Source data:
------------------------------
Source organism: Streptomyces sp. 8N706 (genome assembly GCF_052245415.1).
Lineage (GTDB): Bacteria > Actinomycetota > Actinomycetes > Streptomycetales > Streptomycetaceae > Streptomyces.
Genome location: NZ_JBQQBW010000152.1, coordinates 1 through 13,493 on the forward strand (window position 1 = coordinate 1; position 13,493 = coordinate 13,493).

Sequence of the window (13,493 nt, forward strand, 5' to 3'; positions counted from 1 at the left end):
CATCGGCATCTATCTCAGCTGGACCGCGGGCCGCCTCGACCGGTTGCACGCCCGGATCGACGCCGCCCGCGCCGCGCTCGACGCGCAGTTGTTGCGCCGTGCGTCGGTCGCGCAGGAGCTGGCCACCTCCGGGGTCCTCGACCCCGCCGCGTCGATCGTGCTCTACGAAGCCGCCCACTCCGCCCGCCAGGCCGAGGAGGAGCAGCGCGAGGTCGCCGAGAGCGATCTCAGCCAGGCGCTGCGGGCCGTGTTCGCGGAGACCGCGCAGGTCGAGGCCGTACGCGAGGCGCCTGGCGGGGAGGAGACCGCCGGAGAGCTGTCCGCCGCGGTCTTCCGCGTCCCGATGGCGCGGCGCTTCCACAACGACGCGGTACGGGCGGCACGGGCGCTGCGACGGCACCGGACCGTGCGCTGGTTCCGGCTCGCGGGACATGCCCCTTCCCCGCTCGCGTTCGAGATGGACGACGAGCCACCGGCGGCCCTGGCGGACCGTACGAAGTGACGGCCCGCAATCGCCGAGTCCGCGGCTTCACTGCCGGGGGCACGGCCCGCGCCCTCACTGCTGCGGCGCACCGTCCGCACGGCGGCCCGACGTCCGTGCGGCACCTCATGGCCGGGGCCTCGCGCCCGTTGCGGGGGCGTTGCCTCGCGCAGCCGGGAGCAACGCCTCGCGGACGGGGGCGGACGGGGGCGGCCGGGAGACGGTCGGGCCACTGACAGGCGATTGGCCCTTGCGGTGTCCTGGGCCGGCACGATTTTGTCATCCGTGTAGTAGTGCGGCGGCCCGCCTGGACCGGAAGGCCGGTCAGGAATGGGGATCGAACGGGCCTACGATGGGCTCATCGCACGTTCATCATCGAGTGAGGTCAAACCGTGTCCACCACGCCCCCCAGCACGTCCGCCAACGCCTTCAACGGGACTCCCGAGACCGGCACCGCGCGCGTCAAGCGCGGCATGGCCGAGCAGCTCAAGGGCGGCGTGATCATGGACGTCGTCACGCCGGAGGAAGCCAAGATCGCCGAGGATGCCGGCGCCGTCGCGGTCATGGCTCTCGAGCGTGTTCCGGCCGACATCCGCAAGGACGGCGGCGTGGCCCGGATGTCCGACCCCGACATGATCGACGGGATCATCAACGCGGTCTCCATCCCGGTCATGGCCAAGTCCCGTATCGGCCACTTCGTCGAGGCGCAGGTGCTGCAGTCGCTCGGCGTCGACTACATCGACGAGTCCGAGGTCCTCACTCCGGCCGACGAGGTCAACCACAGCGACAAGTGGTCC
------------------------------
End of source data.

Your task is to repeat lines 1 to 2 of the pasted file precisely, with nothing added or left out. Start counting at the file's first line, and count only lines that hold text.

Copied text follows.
Source organism: Streptomyces sp. 8N706 (genome assembly GCF_052245415.1).
Lineage (GTDB): Bacteria > Actinomycetota > Actinomycetes > Streptomycetales > Streptomycetaceae > Streptomyces.